Komondor Progression: Growth Chart, Milestones, and Training Tips

Hungarian Komondor dog in an armchair in front of window at home. Hungarian Komondor portrait.
© Sun_Shine/Shutterstock.com

Written by Sharon Parry

Published: May 8, 2024

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The Komondor is a breed that everyone can’t take their eyes off. Their unique appearance makes them the talking point in any situation. Yet, there is a lot more to this dog than humorous comparisons with a mop! They are an accomplished working dog with loads to offer as a family pet. You should not take on a Komondor without carefully considering what it entails. Their coat alone is a big responsibility! It is always wise to talk things over with an experienced breeder so you know exactly what to expect. To get you started, we have put together a growth chart and some progression tips for this very special breed. You can use it to get a rough idea about Komondor pup progression along with some milestones and training tips.

Breed Summary

This breed is essentially a Hungarian flock dog. They were bred to guard sheep as they grazed. This means that they needed to be brave enough to fend off wolves and fit enough to withstand the rugged terrain. You may fall in love with their mop-like coat, but this is actually there for an important reason. It protected the dogs from the extreme weather conditions and from the sharp teeth and claws of predators. As an added bonus, the Komondor’s sheep-like appearance allowed them to blend in with the flock and surprise the predators at the last moment!

The stand-out feature of the Komondor is without doubt their striking coat. Its corded appearance is highly unusual and will need some special care. It is important that you consult an experienced breeder to learn how to look after it properly. The coat does not need to be brushed, but it does need to be washed regularly. The characteristic cords do not appear until the pup is around 9 or 10 months of age. Then, you will need to split the clumps into the dreadlocks so that they grow correctly.

Even though they are large dogs, they are surprisingly agile and light-footed. When it comes to personality, they are an independent dog who requires firm but fair handling. It is very important that pups are socialized from an early age. These dogs are used to working alone and are independent thinkers. They need to learn that you call the shots.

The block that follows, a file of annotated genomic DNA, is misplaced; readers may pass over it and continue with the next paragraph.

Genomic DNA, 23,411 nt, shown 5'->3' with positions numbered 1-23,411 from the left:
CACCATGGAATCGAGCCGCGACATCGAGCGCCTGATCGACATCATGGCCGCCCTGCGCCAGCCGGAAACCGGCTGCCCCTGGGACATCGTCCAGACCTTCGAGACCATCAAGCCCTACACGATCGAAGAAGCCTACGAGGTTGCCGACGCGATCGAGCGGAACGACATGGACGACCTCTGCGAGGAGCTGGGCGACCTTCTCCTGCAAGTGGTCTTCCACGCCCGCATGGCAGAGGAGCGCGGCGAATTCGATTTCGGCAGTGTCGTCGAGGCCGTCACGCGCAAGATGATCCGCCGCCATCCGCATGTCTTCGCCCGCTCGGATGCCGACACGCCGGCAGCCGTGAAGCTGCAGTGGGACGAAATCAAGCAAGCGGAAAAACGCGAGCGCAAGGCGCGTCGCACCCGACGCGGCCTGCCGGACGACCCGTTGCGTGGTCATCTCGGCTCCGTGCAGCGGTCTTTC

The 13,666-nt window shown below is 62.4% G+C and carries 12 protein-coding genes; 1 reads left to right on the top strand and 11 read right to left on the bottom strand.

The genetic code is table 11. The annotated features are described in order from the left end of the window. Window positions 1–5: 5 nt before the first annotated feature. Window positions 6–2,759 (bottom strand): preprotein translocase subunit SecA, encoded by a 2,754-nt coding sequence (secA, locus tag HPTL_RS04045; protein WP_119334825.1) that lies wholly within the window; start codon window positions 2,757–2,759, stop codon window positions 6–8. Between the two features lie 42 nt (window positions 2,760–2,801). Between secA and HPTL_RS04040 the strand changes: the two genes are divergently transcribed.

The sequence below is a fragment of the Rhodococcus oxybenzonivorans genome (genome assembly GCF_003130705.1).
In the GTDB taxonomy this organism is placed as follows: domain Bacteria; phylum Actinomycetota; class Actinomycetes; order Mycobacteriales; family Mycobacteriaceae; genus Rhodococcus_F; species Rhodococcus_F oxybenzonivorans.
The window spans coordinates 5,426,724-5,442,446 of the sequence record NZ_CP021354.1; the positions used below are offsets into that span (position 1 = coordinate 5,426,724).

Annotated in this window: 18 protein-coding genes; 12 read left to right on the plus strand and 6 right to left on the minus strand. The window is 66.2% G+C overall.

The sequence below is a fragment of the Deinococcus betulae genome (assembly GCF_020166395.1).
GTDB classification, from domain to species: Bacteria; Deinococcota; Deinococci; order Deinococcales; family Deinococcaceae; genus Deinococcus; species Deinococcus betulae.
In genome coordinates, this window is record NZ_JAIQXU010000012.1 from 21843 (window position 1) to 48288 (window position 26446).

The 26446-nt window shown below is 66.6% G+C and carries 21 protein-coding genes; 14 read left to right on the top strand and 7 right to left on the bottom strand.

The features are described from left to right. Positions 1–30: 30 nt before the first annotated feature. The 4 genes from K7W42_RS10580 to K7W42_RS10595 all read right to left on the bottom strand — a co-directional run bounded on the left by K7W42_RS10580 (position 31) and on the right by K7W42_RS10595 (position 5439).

Komondor Growth and Weight Chart by Age

Because the Komondor is a large breed, it is important that your puppy does not put on too much weight too quickly. Puppies who have uncontrolled growth can suffer from joint problems later in life. Your breeder will be able to tell you how heavy the pup should be at different ages. This is because growth rates are partially dictated by genetics.

Your pup is likely to follow the same pattern as its Mom and Dad. There are other factors that control pup growth rates, including health, gender, litter, size, diet, and environment. It is very important that you keep in contact with your vet as your puppy is growing. Take the pup for regular, check-ups and weigh-ins. Your vet will be able to advise you on whether the puppy is gaining weight as they should. To give you a very rough idea of what to expect, here is a growth chart for Komondor puppies.

AgeMale WeightFemale Weight
Birth3-5 lbs 2-4 lbs
1 Month10-15 lbs 7 -9 lbs
6 Weeks15-20 lbs 13-18 lbs
2 Months20-25 lbs 18-22 lbs
3 Months30-38 lbs28-35 lbs
4 Months40-48 lbs38-48 lbs
5 Months49-59 lbs48-58 lbs
6 Months58-68 lbs52-66 lbs
7 Months62-78 lbs60-75 lbs
8 Months68-83 lbs62-82 lbs
9 Months72-90 lbs66-85 lbs
10 Months75-95 lbs70-92 lbs
11 Months78-97 lbs72-95 lbs
12 Months82-100 lbs75-96 lbs
2 Years95-108 lbs77-98 lbs

When Will My Komondor Stop Growing?

Komondors are a large breed dog and therefore do not stop growing until they are around two years old. They have a life expectancy of 12 years or more. Komondor puppies are extremely fluffy but do not have dreadlocks. This develops after nine months of age. While your puppy is growing, it is important to get the food balance, correct so they do not put on weight too rapidly.

How Big Will My Komondor Be When It’s Fully Grown?

The breed standard for Komondors requires them to have a large head, medium-sized and almond-shaped eyes, and erect ears in an elongated triangular shape. Males should stand at 27.5 inches to the withers and weigh around 100 pounds. Females should stand at 25.5 inches to the withers and weigh around 80 pounds. The exact size that your pup reaches is a combination of genetics and environmental factors.

When Should My Komondor Be Spayed or Neutered?

You may come across conflicting advice on the best age to spay or neuter your Komondor. Early neutering obviously prevents unwanted pups and there may be some health advantages. However, for larger breeds such as the Komondor, the advice is often to wait a little longer. The current advice from the American Kennel Club is that it may be best to wait until the age of 12-18 months to spay or neuter larger dog breeds such as the Komondor. This is because sex hormones may play a protective role in preventing some joint problems and cancers in larger breeds. However, it is important to stress that professional judgment is vital in these situations and so you should always consult a vet for their advice.